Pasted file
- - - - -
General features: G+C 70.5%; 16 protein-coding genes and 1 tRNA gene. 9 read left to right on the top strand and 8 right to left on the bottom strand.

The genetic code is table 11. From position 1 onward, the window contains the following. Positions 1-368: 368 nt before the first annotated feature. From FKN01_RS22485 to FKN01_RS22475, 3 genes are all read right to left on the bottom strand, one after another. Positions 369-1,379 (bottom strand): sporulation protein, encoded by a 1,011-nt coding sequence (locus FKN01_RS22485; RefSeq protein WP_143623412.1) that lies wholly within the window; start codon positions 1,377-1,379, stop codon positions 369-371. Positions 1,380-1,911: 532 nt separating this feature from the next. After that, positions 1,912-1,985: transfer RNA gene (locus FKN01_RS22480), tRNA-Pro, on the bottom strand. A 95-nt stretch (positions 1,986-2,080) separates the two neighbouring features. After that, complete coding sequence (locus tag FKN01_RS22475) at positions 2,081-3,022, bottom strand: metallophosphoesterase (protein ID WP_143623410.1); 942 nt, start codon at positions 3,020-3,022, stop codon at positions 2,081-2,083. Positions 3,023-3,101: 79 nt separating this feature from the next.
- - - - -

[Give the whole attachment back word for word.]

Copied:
General features: G+C 70.5%; 16 protein-coding genes and 1 tRNA gene. 9 read left to right on the top strand and 8 right to left on the bottom strand.

The genetic code is table 11. From position 1 onward, the window contains the following. Positions 1-368: 368 nt before the first annotated feature. From FKN01_RS22485 to FKN01_RS22475, 3 genes are all read right to left on the bottom strand, one after another. Positions 369-1,379 (bottom strand): sporulation protein, encoded by a 1,011-nt coding sequence (locus FKN01_RS22485; RefSeq protein WP_143623412.1) that lies wholly within the window; start codon positions 1,377-1,379, stop codon positions 369-371. Positions 1,380-1,911: 532 nt separating this feature from the next. After that, positions 1,912-1,985: transfer RNA gene (locus FKN01_RS22480), tRNA-Pro, on the bottom strand. A 95-nt stretch (positions 1,986-2,080) separates the two neighbouring features. After that, complete coding sequence (locus tag FKN01_RS22475) at positions 2,081-3,022, bottom strand: metallophosphoesterase (protein ID WP_143623410.1); 942 nt, start codon at positions 3,020-3,022, stop codon at positions 2,081-2,083. Positions 3,023-3,101: 79 nt separating this feature from the next.